This section is from the book "The Florist And Garden Miscellany". Also see: All New Square Foot Gardening: Grow More in Less Space!.
Thus have flowers an utterance everywhere and always; the wild Columbine, on its thread-like stem, that hangs on the stony cliff; the fungus, that swells from the mouldering trunk of gigantic forest-trees; the tropical exotics of the stuffo, that almost bewilder in their strange beauty; and the buds that open beneath Alpine snows, address our sense of adventure, of wonder, and of gentleness, in quiet yet persuasive appeals, that sometimes we cannot choose but heed.
The fondness of the Dutch for Tulips, it may be conjectured, is partly owing to the flatness of their country, as well as its alluvial soil; the absence of picturesque variety in form inducing a craving for the most vivid sensations from colour. Perhaps the compactness and neat growth of bulbous roots, so adapted to their cleanly and well-arranged domiciles, somewhat accounts for the exquisite degree of cultivation to which they bring this species of flowers. It is one characteristic advantage of such natural ornaments, that a few well selected, or even one in a room, or in the midst of a grass-plat, will diffuse refreshment and excite imagination. Thus the flowers that cluster on the roofs of Genoa, and the little knot of Violets imbedded in Geranium leaves dispensed by the flower-girls in Tuscany, are more pleasing than if the display were greater. On revisiting a city of the latter state, after years of absence, as I followed the lagging porter who carried my luggage, in the twilight of early morning, I was startled by a cordial exclamation, "Ben tomato, 0 ben tomato, signore !" and looking down a narrow street, I saw the flower-girl from whom I had so long ago been accustomed to purchase, gaily advancing with a bouquet.
It was a welcome such as awaits the traveller in few countries, and one which touched the heart with cheerful augury.
There is, indeed, something in flowers redolent of hope and suggestive of amity. Their very universality renders them eloquent of greeting. The fair maternal bosom of Titian's Flora has a significance beyond that which artists recognise; it proclaims Nature as a beneficent parent, lavishly dispensing the flowers that strew life's rugged path with sweet monitions and grateful refreshment. How, in the season of vivid emotion, has the unexpected sight of a pale Crocus bursting from the mould in early spring, the teeming odour of a Magnolia tossed on a summer breeze, or the green flakes of a Larch powdered with snowy crystal in the winter sun, kindled the very frame with a kind of mysterious delight! There is to the poetical sense a ravishing prophecy and winsome intimation in flowers, that now and then, from the influence of mood or circumstance, reasserts itself, like the reminiscence of childhood or the spell of love. Then we realise that they are the survivors of our lost paradise, the types of what is spontaneous, inspiring, and unprofaned in life and humanity, the harbingers of a blissful futurity.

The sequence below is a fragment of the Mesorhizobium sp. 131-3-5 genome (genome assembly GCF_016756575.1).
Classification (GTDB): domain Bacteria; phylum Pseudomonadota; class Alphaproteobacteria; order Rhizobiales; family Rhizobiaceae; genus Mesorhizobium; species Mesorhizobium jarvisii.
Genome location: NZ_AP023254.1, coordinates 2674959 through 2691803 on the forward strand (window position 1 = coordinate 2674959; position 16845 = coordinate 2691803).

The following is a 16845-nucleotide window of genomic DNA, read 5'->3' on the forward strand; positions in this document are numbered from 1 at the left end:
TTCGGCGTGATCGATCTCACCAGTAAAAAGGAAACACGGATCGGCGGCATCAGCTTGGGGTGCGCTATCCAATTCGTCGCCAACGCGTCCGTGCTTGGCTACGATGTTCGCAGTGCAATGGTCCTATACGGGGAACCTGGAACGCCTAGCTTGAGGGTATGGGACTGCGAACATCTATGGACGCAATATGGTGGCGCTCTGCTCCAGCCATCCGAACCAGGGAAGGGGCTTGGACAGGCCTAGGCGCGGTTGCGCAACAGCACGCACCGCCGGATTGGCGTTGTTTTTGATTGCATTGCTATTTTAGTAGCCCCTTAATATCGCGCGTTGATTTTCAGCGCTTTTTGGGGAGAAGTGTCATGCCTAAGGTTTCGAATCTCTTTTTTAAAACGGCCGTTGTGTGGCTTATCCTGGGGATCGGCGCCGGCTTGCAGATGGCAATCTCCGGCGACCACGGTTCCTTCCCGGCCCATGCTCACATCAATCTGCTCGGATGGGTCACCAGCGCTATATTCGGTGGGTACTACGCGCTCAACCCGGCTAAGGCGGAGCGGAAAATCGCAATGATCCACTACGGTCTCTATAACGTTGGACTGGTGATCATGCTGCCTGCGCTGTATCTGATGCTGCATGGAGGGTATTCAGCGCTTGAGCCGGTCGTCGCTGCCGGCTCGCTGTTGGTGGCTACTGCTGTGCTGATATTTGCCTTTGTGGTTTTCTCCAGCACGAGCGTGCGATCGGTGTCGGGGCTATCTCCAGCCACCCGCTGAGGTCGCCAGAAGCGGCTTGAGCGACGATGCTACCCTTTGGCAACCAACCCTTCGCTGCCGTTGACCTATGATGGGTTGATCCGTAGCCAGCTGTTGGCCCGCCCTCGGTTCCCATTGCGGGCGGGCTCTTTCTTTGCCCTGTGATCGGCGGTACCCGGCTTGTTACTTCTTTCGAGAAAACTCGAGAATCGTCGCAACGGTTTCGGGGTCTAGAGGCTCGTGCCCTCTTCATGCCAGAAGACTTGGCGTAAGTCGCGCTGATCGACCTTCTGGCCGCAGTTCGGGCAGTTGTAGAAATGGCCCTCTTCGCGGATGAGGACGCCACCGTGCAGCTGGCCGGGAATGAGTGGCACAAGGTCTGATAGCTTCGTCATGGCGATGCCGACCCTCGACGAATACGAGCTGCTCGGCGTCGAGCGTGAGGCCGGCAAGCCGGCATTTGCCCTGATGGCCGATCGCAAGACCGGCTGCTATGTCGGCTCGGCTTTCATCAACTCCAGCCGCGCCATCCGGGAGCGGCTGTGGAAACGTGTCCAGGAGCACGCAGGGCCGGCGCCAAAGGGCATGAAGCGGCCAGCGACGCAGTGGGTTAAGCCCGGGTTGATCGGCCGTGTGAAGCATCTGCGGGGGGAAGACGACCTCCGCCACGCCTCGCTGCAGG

It was, therefore, in a rational as well as a fanciful spirit that trees were consecrated into emblems and auguries; that the Willow, in its. meek flexibility, was made the insignia of desertion; the Cypress, in its solemn and dense foliage, of death; the enduring Amaranth, of immortality; and the classic-shaped and bright-green leaves of the Laurel, of fame. Not only in their native traits, but in their almost sympathetic habits, flowers come near our affections. How patiently the Ivy binds the disjointed stones of a ruined edifice; and the Moss creeps over the grey and time-stained roots and rocks, as if to cover their decay, and relieve their sterility ! With what a wreathing protection clusters the Woodbine round the humble porch! The field-flowers, some one has truly said, smile up to us as children to the face of a father; and the seeds of those destined for birds fly on innumerable wings of down to germinate the more abundantly. The warm hues of the Dahlia would be oppressive in any other season than autumn; and the glitter of the ocean's strand is chastened by the gay weeds, whose variegated tints are freshened by every wave that dies along the beach.
This herbal, the repository of memorials gleaned from hallowed scenes, or treasured as the fragile trophies of joys as fragile, "strikes the electric chain" of imagination and memory with a deeper vibration than a sketch-book or a diary. That little cluster of thin pale-green leaves with a shade of delicate brown at the edges (called by the Italians the Hair of Venus), which clings to the page as if painted on its surface, once hung from the dark rocky wall of the remarkable cavern in Syracuse called the Ear of Dionysius; and as I look upon it, the deserted bay, crumbling tombs, and wreck-strewn campagna of that ancient site are vividly before me; even the flavour of the Hybla honey, and the echo of the mule's tramp, return to my senses. This weed, so common in shape and hue that it needs a reminiscence to justify its preservation, was plucked as I stood tip-toe on the edge of a gondola, and held fast to old Antonio's shoulder, while he checked his oar beneath the Bridge of Sighs, and I snatched it from the interstices of the arch; - the piazza of San Marco, the Adriatic glowing with the flush of sunset, the lonely canals, and all the grey quietude of Venice, are conjured by the withered memento, "as at the touch of an enchanter's wand." More costly acquisitionsJiave yielded less zest in the winning than this slender yellow flower, which, evading the jealous watchfulness of the guard at Pompeii, I gathered, to assure myself thenceforth that I had actually walked the streets of the buried city.